I don’t think the movement could be stoked with hate and anger like the far right has used. Truth is, I don’t how to wake up the sleeping masses of both parties who are being steam-rolled by the power of the parties.

To address @wundayatta‘s comments, I agree that things are always changing, and I do try to step back and look at the big picture. But what I’m seeing is that the country is in a cycle where the power in Congress has shifted from being pro-people to being pro-corporation. The Great Depression killed corporate power, and people power started increasing, peaking in the 50s, 60s, and 70s. It’s been on the decline since then, as the fat cats patiently worked behind the scenes, to develop a base to support their cause.

Corporations vs. The People, with Congress in the middle, has been the biggest, longest- lasting battle our country has endured. The Founding Fathers dealt with it, and warned us about it. I suppose we’re stuck with it. But I believe that it’s past time (at least I want it to be!) for the pendulum to start swinging back toward advantages for the people. You suggest patience, but it’s very difficult to achieve when the pendulum takes decades to move significantly. But since you have so many lurve, I’m going to take your learned advice and try!

JennyPrince's avatar

Jeremiah 10:23 says that it doesn’t belong to man who is walking to direct his step. For those of you who don’t believe in the Bible, you can ignore my comment. For those who do, it shows that man doesn’t know what he is doing and is on a collision course with disaster.

zenvelo's avatar

@JennyPrince Is that your interpretation? I don’t get that at all.

And I am not sure how that has any influence on improving the reapportionment process.

mazingerz88's avatar

@ETpro Thanks for posting this question. Recently I’ve wondered about this issue now that there will be another midterm election soon and tea party candidates have a good chance of keeping the House for the GOP, imho.

Linda_Owl's avatar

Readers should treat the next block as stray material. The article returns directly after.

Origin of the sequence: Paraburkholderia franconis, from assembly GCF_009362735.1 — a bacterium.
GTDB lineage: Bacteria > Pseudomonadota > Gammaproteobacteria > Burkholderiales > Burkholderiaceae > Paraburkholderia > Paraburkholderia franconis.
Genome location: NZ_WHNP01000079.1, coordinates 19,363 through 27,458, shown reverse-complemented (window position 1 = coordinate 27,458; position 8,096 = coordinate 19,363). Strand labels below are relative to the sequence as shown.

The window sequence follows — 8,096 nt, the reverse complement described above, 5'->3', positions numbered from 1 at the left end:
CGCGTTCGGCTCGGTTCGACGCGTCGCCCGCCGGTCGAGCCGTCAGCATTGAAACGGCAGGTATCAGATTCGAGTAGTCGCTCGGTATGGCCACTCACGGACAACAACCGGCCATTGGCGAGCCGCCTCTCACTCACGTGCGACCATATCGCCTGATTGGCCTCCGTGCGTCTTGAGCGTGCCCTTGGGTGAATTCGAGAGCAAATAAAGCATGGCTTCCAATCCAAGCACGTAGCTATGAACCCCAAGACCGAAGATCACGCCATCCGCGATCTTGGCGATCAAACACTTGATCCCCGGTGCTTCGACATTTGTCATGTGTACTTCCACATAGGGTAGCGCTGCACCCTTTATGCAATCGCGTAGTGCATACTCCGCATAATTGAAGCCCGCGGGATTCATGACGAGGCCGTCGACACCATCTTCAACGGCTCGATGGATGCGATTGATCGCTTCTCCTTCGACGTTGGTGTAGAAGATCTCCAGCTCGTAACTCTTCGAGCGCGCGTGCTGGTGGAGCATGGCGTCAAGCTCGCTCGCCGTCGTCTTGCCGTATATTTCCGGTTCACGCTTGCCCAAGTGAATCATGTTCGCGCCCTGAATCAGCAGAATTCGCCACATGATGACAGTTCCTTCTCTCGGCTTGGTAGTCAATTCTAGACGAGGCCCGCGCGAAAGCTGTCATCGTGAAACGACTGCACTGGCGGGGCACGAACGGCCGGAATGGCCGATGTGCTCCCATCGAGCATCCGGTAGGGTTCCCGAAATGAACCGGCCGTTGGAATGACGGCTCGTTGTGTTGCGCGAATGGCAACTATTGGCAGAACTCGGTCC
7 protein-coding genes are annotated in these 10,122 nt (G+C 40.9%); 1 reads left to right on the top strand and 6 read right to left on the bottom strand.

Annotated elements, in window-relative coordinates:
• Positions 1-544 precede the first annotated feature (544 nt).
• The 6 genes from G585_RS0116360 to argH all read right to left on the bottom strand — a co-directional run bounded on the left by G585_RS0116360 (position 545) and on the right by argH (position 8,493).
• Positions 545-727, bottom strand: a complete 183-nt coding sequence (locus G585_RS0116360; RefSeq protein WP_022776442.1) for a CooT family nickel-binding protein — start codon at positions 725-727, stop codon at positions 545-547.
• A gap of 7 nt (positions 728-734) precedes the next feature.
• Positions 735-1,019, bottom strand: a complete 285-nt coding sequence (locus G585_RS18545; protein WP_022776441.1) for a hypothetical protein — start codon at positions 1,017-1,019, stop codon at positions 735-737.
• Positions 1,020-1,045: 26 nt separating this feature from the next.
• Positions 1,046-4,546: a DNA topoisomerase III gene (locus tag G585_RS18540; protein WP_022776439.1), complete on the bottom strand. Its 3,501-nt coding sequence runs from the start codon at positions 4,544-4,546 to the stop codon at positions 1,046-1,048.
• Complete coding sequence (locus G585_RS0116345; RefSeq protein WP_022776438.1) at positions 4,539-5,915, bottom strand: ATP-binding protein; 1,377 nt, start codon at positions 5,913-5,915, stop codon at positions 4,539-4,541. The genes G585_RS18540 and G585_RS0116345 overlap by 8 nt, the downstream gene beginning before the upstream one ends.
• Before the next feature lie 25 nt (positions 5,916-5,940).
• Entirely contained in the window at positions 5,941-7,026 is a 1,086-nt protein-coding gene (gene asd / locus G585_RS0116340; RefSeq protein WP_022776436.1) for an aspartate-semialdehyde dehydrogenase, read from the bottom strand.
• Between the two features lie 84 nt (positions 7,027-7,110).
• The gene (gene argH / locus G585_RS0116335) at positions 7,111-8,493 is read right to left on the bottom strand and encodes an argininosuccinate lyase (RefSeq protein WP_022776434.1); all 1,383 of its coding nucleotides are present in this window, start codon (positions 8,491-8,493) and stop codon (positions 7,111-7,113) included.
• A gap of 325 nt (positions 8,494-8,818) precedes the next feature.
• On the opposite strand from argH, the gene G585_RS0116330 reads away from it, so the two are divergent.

As long as ‘gerrymandering’ is legal, I seriously doubt that we can retain any real Democracy in the United States. And we basically have our government run by the big corporations & the banks & Wall Street – we need massive campaign financing reform, but I can’t see it happening any time soon. Most politicians end up much richer when they leave office than they do when they are first elected & this is due to the Lobby Money that is spread around Congress. Right now the only individuals who can afford to run for office have to be wealthy & they need to have a really good campaign director & they need to have very wealthy supporters. These wealthy individuals who can afford to run for office identify with other wealthy individuals – they are not concerned with the average Americans & they usually despise the Americans who have fallen below the poverty line. We are perilously close in the United States to becoming a police state with the way that Congress has changed our laws in order to prevent our citizens from forming protest movements. And we have so many people in prison that we are spending more money on our prison system than we are spending on teaching our children & sending our children to college. Also the “gerrymandering” has allowed the Republicans to destroy the power of our Union organizations with ‘Right To Work Laws’ which end up being the ‘right to work for less money’. I truly do not understand why the Conservative Republicans seem to be so dead set on gutting the Social Services Programs of the United States – but that is clearly what their intentions seem to be.